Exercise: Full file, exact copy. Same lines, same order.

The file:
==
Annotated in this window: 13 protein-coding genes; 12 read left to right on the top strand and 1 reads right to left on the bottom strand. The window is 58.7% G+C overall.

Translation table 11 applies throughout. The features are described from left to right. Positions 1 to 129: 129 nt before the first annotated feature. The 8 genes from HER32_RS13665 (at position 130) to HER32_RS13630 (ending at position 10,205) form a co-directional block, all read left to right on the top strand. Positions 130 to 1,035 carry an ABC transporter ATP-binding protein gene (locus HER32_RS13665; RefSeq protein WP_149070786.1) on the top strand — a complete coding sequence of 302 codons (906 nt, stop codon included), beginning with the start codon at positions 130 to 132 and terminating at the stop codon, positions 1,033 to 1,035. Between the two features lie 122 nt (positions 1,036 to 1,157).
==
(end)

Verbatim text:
Annotated in this window: 13 protein-coding genes; 12 read left to right on the top strand and 1 reads right to left on the bottom strand. The window is 58.7% G+C overall.

Translation table 11 applies throughout. The features are described from left to right. Positions 1 to 129: 129 nt before the first annotated feature. The 8 genes from HER32_RS13665 (at position 130) to HER32_RS13630 (ending at position 10,205) form a co-directional block, all read left to right on the top strand. Positions 130 to 1,035 carry an ABC transporter ATP-binding protein gene (locus HER32_RS13665; RefSeq protein WP_149070786.1) on the top strand — a complete coding sequence of 302 codons (906 nt, stop codon included), beginning with the start codon at positions 130 to 132 and terminating at the stop codon, positions 1,033 to 1,035. Between the two features lie 122 nt (positions 1,036 to 1,157).